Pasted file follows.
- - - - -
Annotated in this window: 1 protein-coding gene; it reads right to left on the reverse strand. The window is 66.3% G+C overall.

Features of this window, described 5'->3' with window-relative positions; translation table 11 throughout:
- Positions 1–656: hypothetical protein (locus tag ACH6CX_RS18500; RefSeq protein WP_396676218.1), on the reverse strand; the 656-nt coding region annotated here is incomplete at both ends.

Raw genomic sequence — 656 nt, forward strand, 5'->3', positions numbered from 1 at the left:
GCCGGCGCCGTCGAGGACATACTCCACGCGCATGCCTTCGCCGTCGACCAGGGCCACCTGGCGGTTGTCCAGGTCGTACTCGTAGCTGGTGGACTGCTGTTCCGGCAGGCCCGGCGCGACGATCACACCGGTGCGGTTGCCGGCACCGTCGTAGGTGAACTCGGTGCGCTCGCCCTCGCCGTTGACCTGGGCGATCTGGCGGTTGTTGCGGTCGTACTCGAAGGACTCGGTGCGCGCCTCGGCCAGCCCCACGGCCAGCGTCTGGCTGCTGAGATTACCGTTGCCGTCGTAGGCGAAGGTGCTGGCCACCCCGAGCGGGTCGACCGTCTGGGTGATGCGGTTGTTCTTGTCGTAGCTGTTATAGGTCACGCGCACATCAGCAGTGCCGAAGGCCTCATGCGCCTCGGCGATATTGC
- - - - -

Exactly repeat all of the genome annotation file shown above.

Annotated in this window: 1 protein-coding gene; it reads right to left on the reverse strand. The window is 66.3% G+C overall.

Features of this window, described 5'->3' with window-relative positions; translation table 11 throughout:
- Positions 1–656: hypothetical protein (locus tag ACH6CX_RS18500; RefSeq protein WP_396676218.1), on the reverse strand; the 656-nt coding region annotated here is incomplete at both ends.

Raw genomic sequence — 656 nt, forward strand, 5'->3', positions numbered from 1 at the left:
GCCGGCGCCGTCGAGGACATACTCCACGCGCATGCCTTCGCCGTCGACCAGGGCCACCTGGCGGTTGTCCAGGTCGTACTCGTAGCTGGTGGACTGCTGTTCCGGCAGGCCCGGCGCGACGATCACACCGGTGCGGTTGCCGGCACCGTCGTAGGTGAACTCGGTGCGCTCGCCCTCGCCGTTGACCTGGGCGATCTGGCGGTTGTTGCGGTCGTACTCGAAGGACTCGGTGCGCGCCTCGGCCAGCCCCACGGCCAGCGTCTGGCTGCTGAGATTACCGTTGCCGTCGTAGGCGAAGGTGCTGGCCACCCCGAGCGGGTCGACCGTCTGGGTGATGCGGTTGTTCTTGTCGTAGCTGTTATAGGTCACGCGCACATCAGCAGTGCCGAAGGCCTCATGCGCCTCGGCGATATTGC